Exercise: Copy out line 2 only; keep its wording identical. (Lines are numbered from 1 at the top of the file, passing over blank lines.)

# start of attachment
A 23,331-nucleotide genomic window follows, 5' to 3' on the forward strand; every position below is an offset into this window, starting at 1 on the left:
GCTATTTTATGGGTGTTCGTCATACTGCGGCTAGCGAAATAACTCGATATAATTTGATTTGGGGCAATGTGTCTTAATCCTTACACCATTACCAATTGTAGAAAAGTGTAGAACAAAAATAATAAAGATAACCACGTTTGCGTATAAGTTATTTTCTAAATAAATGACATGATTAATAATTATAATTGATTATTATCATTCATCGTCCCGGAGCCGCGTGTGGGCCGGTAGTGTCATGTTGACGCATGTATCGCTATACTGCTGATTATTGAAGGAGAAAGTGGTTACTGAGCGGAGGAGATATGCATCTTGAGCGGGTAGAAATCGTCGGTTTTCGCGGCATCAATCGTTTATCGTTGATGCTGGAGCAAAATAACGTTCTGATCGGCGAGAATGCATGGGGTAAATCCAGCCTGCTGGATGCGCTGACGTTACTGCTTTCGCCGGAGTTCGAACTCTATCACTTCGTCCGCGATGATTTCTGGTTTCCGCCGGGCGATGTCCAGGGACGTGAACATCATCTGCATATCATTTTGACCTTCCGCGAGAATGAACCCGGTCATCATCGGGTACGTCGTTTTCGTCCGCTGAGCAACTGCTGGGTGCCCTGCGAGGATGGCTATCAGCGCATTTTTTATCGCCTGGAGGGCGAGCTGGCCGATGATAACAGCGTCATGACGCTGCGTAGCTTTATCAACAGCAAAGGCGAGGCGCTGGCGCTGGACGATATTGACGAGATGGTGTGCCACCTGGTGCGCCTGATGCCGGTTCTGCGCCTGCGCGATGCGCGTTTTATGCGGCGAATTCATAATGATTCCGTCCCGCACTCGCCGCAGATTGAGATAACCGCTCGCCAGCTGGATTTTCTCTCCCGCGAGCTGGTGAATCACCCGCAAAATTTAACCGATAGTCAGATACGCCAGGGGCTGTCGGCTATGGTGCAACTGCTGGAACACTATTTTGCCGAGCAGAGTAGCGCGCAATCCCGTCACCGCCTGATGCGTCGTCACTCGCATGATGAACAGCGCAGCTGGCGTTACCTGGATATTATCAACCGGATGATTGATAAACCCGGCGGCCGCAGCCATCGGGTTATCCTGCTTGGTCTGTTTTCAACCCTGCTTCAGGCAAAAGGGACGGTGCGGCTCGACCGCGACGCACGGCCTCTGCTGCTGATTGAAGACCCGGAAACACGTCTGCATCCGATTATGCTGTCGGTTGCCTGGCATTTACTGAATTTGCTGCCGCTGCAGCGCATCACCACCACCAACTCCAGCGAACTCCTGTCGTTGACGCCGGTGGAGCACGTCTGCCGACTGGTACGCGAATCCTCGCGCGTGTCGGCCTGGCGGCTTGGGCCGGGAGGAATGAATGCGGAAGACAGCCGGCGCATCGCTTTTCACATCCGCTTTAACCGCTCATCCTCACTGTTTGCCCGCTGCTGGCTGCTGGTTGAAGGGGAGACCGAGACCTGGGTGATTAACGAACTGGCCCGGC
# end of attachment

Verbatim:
GCTATTTTATGGGTGTTCGTCATACTGCGGCTAGCGAAATAACTCGATATAATTTGATTTGGGGCAATGTGTCTTAATCCTTACACCATTACCAATTGTAGAAAAGTGTAGAACAAAAATAATAAAGATAACCACGTTTGCGTATAAGTTATTTTCTAAATAAATGACATGATTAATAATTATAATTGATTATTATCATTCATCGTCCCGGAGCCGCGTGTGGGCCGGTAGTGTCATGTTGACGCATGTATCGCTATACTGCTGATTATTGAAGGAGAAAGTGGTTACTGAGCGGAGGAGATATGCATCTTGAGCGGGTAGAAATCGTCGGTTTTCGCGGCATCAATCGTTTATCGTTGATGCTGGAGCAAAATAACGTTCTGATCGGCGAGAATGCATGGGGTAAATCCAGCCTGCTGGATGCGCTGACGTTACTGCTTTCGCCGGAGTTCGAACTCTATCACTTCGTCCGCGATGATTTCTGGTTTCCGCCGGGCGATGTCCAGGGACGTGAACATCATCTGCATATCATTTTGACCTTCCGCGAGAATGAACCCGGTCATCATCGGGTACGTCGTTTTCGTCCGCTGAGCAACTGCTGGGTGCCCTGCGAGGATGGCTATCAGCGCATTTTTTATCGCCTGGAGGGCGAGCTGGCCGATGATAACAGCGTCATGACGCTGCGTAGCTTTATCAACAGCAAAGGCGAGGCGCTGGCGCTGGACGATATTGACGAGATGGTGTGCCACCTGGTGCGCCTGATGCCGGTTCTGCGCCTGCGCGATGCGCGTTTTATGCGGCGAATTCATAATGATTCCGTCCCGCACTCGCCGCAGATTGAGATAACCGCTCGCCAGCTGGATTTTCTCTCCCGCGAGCTGGTGAATCACCCGCAAAATTTAACCGATAGTCAGATACGCCAGGGGCTGTCGGCTATGGTGCAACTGCTGGAACACTATTTTGCCGAGCAGAGTAGCGCGCAATCCCGTCACCGCCTGATGCGTCGTCACTCGCATGATGAACAGCGCAGCTGGCGTTACCTGGATATTATCAACCGGATGATTGATAAACCCGGCGGCCGCAGCCATCGGGTTATCCTGCTTGGTCTGTTTTCAACCCTGCTTCAGGCAAAAGGGACGGTGCGGCTCGACCGCGACGCACGGCCTCTGCTGCTGATTGAAGACCCGGAAACACGTCTGCATCCGATTATGCTGTCGGTTGCCTGGCATTTACTGAATTTGCTGCCGCTGCAGCGCATCACCACCACCAACTCCAGCGAACTCCTGTCGTTGACGCCGGTGGAGCACGTCTGCCGACTGGTACGCGAATCCTCGCGCGTGTCGGCCTGGCGGCTTGGGCCGGGAGGAATGAATGCGGAAGACAGCCGGCGCATCGCTTTTCACATCCGCTTTAACCGCTCATCCTCACTGTTTGCCCGCTGCTGGCTGCTGGTTGAAGGGGAGACCGAGACCTGGGTGATTAACGAACTGGCCCGGC